Like everyone else, Razer has been releasing updated versions of its notebooks with RTX graphics cards. The Razer Blade 15 refresh comes in a variety of different versions, with a choice between the sizes of the NVMe SSD hard drive inside being one of the custom options.
Something we found odd was the choice of having two very different laptops sold under the same name. The regular base model has a GTX1060 and a 60Hz panel while the advanced model, with the same name, sports an RTX graphics card and a 144Hz IPS panel within a slimmer frame. The advanced model also comes in a 4K screen variety. The panelling on the sides of the screen is 4.9mm wide, which gives the consumer plenty of monitor real-estate, but it would have been nice to see the top and bottom edges have the same width as the thicker edges somewhat damage the overall impression.
The monitor quality is quite good, particularly the green hue appears vibrant yet natural and none of the colours look artificial or overexposed in their reproduction of black or grey hues. The base brightness of the screen is reasonably comfortable on the eyes and should one want to change something about it, everything can be controlled via Razer's Synapse 3, which is still the best overall management software on the market. When on the topic of colours, all of them are 100% sRGB. The computer is quite light, weighing in at just over two kilos and measures 17.8mm x 235mm x 355mm.
The different versions that the laptop comes in are not quite the same in more ways than one. The base model, for example, has an ethernet port whereas the advanced model didn't have the space to integrate one. Using Intel's wireless AC9260 we were immediately provided with some fine speeds through the office's ultra-powerful wi-fi connection but we still missed a wired connection, especially when so many games are over 50GB to download.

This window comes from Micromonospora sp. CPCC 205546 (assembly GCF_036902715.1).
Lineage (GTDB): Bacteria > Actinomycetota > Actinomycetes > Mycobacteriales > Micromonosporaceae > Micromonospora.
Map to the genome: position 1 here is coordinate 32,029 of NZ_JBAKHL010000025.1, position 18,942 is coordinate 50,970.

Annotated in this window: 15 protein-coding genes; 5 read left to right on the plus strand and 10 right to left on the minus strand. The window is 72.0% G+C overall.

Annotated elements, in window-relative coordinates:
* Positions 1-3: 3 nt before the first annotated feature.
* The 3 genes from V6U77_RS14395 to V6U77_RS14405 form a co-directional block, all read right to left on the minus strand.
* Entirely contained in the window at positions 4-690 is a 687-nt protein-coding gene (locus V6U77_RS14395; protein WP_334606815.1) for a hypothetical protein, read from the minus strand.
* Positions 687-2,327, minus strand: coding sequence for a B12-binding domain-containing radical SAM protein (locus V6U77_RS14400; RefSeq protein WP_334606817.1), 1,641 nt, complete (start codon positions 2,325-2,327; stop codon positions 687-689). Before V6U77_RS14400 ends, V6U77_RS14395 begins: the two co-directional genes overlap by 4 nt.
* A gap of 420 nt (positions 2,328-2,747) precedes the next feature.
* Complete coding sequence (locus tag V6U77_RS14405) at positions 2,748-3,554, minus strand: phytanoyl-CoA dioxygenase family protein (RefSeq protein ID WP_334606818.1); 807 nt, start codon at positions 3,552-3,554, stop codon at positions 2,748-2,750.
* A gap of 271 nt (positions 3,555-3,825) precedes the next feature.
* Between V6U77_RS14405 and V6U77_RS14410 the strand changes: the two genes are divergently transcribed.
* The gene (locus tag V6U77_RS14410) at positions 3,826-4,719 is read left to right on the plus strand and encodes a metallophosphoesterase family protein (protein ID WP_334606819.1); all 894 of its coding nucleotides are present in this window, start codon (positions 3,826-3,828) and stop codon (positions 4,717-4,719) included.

GTX1060 with a SATA harddrive and 128GB SSD: £1,479.99
RTX 2060: £2,199.99
RTX 2070: £2,449.99
RTX 2080: £2,849.99
The prices above are all for models with a 512GB hard drive. The two smaller versions also come in a 256GB hard drive although we don't recommend it. By default, the laptop comes with 16GB of RAM that can be upgraded to 64GB of DDR4 2667Mhz or 32GB for the base model. All models do, however, use Intel i7-8750H CPUs and the Intel HM370 chipset.
The keyboard is, of course, an RGB-controlled one with Chroma, but there are no individually illuminated keys on the base model, that's a feature exclusive to the advanced version. The mouse trackpad is beautifully made and feels great to use and we must, once again, praise the glass plates used.
There are three USB 3.1 ports, a USB-C port with Thunderbolt 3, and an HDMI 20B as well as a mini display port integrated. The speakers are decent but if you prefer using headphones the chassis is adorned with a headphone jack as well. The chassis itself is well-rounded in aluminium with Razer's green USB ports.
Although our test copy wasn't the top of the line 2080 version but the RTX2070 MaX-Q version, it seems to be a fairly optimal match with the evaporation chamber cooling system. There are two large fans within, a huge copper plate which is connected to almost everything and the back has two sets of cooling ribs with 68 ribs on every 0.1mm thickness.
We measured 33dB when the laptop was pushed, which is the lowest volume we've measured for a long time and during normal use, the laptop was completely silent. The CPU temperature runs 36/83 while the GPU reaches 34/71. The CPU is somewhat up there but if you want to change it, you have the option of 100% manual control.
And then to our test results:
Time spy extreme: 2924
Time spy: 6502
Port Royale: 3667
Fire Strike Ultra: 4115
Fire Strike Extreme: 7799
Fire Strike: 15241
Assassin's Creed Odyssey
Middle-earth: Shadow of War
The Division 2
Far Cry 5
Total War: Warhammer II
In summary, the benchmarks are lower than the RTX 2080 machines we've tested in the past but with acceptable numbers for most games and over 60FPS in all the newer shooters. The fact that the CPU-heavy games like Total War: Warhammer II and Assassin's Creed Odyssey don't score higher is to be expected.
When using the laptop for gaming, we got about an hour and a half's worth of battery life before we had to hit the charging station but more sensible office use gave us about six and a half hours, making the machine perfect for study and work purposes. The lower temperature and low noise level make the laptop very attractive as a combination machine, however, one has to consider the price of it as well.
The Razer Blade is still an ultra-portable gaming laptop and Razer has really worked hard to end up with a reasonable temperature, battery life and noise level for the updated version. Now we just want versions with a more powerful processor and GPU.
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